Information for families regarding autism spectrum disorders from the Centers for Disease Control and Prevention, with focused information on early warning signs and vaccines and autism.

Autism Spectrum Disorders (healthychildren.org)
From the American Academy of Pediatrics, parent-friendly information about autism spectrum disorders (ASDs). Materials can be printed in English or Spanish to provide as patient education handouts.

Autism Society of America
The ASA promotes autism awareness and is dedicated to providing helpful information regarding research, treatment, advocacy, and family support throughout the lifespan.

Autism Watch
Part of QuackWatch, an online "Guide to Quackery, Health Fraud, and Intelligent Decisions." Provides reliable information and links about proposed causes of autism and treatments, and lists of reliable and not reliable web sites for more information.

Considerations when Looking for Services for Individuals with Autism Spectrum Disorder (ASD) (ACU)
Thoughtful suggestions for selecting services for people with autism spectrum disorders (ASDs). This was developed by a collaborative group through the Utah Autism Initiative and hosted by the Autism Council of Utah (ACU). The suggestions are also helpful when looking for services for other conditions.

Sesame Street and Autism
With the help people who live with autism, families of kids with autism, and people who serve our autism community, the makers of Sesame Street have created a nationwide autism initiative. This initiative is a way to help people better understand autism and offer families ways to overcome common challenges and simplify everyday activities. The website has helpful videos, stories, and printable daily routine cards for social experiences.

Autism Research Institute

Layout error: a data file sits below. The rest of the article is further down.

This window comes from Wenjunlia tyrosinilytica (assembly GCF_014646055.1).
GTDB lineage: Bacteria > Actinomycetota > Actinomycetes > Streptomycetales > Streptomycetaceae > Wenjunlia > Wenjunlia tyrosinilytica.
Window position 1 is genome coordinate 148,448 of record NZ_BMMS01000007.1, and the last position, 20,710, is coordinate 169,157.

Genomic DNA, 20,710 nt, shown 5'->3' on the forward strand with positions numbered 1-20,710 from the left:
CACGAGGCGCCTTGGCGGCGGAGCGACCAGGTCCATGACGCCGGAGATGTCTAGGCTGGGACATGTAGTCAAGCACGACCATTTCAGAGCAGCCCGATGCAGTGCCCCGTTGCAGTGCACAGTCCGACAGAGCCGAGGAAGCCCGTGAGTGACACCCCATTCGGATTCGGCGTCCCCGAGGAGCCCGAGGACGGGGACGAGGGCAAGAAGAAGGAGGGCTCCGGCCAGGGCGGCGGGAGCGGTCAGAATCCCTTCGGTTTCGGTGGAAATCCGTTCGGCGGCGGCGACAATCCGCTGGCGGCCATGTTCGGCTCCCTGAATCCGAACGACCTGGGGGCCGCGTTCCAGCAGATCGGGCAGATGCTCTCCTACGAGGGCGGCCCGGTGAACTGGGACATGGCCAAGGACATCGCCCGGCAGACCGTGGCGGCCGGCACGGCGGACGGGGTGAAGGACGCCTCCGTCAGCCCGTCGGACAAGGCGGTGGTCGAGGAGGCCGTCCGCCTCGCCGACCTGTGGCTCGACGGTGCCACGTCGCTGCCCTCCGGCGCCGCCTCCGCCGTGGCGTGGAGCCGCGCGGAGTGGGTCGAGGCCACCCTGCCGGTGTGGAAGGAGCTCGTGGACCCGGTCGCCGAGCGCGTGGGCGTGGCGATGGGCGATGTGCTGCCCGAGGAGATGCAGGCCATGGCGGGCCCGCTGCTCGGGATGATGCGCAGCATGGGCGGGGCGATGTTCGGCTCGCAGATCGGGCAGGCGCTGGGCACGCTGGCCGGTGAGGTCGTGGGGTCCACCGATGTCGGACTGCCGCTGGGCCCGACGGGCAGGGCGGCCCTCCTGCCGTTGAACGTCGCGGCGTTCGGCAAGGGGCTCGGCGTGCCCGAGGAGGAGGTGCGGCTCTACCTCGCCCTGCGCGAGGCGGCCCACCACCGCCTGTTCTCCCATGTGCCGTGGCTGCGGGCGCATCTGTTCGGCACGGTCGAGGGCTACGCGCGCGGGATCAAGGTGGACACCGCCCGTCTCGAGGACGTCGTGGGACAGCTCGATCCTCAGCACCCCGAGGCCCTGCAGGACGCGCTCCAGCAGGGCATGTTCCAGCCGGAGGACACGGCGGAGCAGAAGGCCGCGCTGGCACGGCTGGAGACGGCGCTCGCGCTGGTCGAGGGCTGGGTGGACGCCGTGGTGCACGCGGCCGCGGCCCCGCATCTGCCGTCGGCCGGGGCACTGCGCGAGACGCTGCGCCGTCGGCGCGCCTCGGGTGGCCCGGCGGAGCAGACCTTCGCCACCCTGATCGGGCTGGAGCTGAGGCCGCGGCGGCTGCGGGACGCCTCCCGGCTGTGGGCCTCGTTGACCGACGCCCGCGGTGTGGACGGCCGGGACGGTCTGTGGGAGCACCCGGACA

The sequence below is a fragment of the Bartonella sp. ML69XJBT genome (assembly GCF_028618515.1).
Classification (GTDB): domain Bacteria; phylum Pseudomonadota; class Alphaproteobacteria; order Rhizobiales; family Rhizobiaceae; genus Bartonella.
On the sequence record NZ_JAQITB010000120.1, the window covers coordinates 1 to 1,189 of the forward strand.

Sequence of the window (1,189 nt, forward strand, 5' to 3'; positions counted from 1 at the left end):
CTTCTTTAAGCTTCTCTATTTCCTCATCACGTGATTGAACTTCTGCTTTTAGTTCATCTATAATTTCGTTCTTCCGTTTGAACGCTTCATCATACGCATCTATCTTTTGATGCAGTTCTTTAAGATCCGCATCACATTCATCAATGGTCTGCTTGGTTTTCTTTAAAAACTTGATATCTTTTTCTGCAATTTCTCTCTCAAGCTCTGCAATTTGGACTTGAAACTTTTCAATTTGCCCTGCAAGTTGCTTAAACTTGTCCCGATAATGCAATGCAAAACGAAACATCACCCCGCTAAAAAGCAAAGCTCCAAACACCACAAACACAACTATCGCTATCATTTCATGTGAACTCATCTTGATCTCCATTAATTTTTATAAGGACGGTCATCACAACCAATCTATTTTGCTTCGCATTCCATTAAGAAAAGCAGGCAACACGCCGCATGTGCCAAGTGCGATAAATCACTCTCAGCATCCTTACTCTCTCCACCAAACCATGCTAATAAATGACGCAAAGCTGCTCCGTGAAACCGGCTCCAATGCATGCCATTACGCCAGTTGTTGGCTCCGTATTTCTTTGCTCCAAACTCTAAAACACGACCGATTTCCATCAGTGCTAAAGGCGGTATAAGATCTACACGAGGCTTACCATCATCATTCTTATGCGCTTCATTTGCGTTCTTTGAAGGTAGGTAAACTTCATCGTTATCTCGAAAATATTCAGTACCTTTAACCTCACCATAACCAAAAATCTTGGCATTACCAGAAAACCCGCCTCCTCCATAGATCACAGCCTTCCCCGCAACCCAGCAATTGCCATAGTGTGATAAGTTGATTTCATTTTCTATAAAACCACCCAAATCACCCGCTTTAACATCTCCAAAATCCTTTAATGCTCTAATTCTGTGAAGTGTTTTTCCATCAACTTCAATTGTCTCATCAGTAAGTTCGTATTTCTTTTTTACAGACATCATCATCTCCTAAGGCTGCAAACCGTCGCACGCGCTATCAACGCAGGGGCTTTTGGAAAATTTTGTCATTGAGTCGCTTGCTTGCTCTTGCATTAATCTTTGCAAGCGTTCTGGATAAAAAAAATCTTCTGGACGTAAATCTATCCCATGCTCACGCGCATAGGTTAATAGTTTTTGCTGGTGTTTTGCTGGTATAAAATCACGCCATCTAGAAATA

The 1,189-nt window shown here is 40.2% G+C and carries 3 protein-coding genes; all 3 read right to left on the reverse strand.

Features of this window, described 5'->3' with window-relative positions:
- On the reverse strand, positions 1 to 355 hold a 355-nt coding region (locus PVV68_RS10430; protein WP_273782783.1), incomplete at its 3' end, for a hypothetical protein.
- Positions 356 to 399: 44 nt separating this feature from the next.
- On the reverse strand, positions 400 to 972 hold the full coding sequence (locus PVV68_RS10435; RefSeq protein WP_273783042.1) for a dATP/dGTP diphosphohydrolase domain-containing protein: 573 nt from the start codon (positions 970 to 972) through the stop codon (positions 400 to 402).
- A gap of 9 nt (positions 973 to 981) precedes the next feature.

Information about autism, autism research, free webinars for parents and professionals, and other resources.

Patient Education

Autism Fact Sheet, Spanish (NINDS)
From the National Institute of Neurologic Disorders and Stroke.

Autism Spectrum Disorder Fact Sheet (NINDS)
A printable, 8-page patient education resource for families. Answers to common questions about ASD, from the National Institute of Neurologic Disorders and Stroke.

Autism Spectrum Disorder, A Parent's Guide (NIMH)
The link takes you to the National Institute of Mental Health website, from which the 27 page autism booklet may be downloaded at no cost.

Translated Autism Resources (VFN)
Autism Fact Sheet and Learn the Signs: Act Early Autism Fact Sheet, each translated into multiple languages, Vermont Family Network (VFN). Arabic, Bosnian, Burmese, English, French,Nepali, Somali, Spanish, Swahili, Vietnamese

Services in Nevada

Select services for a different state: ID, MT, NM, RI, UT

Audiology

See all Audiology services providers (5) in our database.

Autism Clinics

See all Autism Clinics services providers (1) in our database.

Clinical Trials Research

We currently have no Clinical Trials Research service providers listed; search our Services database for related services.

Developmental - Behavioral Pediatrics

See all Developmental - Behavioral Pediatrics services providers (3) in our database.

Nonpublic Special Schools

We currently have no Nonpublic Special Schools service providers listed; search our Services database for related services.

Occupational Therapy, Pediatric

See all Occupational Therapy, Pediatric services providers (14) in our database.

Pediatric Dentistry

See all Pediatric Dentistry services providers (26) in our database.

Pediatric Gastroenterology

See all Pediatric Gastroenterology services providers (5) in our database.

Pediatric Genetics

See all Pediatric Genetics services providers (2) in our database.

Pediatric Neurology

See all Pediatric Neurology services providers (7) in our database.

Pediatric Sleep Medicine

We currently have no Pediatric Sleep Medicine service providers listed; search our Services database for related services.

Psychiatrist, Child-18 (MD)

See all Psychiatrist, Child-18 (MD) services providers (17) in our database.

Psychologist, Child-18 (PhD, PsyD)

See all Psychologist, Child-18 (PhD, PsyD) services providers (1) in our database.

Social Skills Training

See all Social Skills Training services providers (7) in our database.

Speech - Language Pathologists

See all Speech - Language Pathologists services providers (14) in our database.

For other services related to this condition, browse our Services categories or search our database.

Studies

Studies Related to Autism (clinicaltrials.gov)
A current list of clinical trials (active, recruiting, and recently completed) of autism and related conditions.

Authors & Reviewers

Initial publication: August 2012; last update/revision: June 2019
Current Authors and Reviewers:
Author: Deborah Bilder, MD
Reviewers: Joey Hanna
Jennifer Goldman-Luthy, MD, MRP, FAAP
Funding: The Medical Home Portal thanks the 2011-2012 URLEND Medical Home Portal trainees group for their contribution to this page.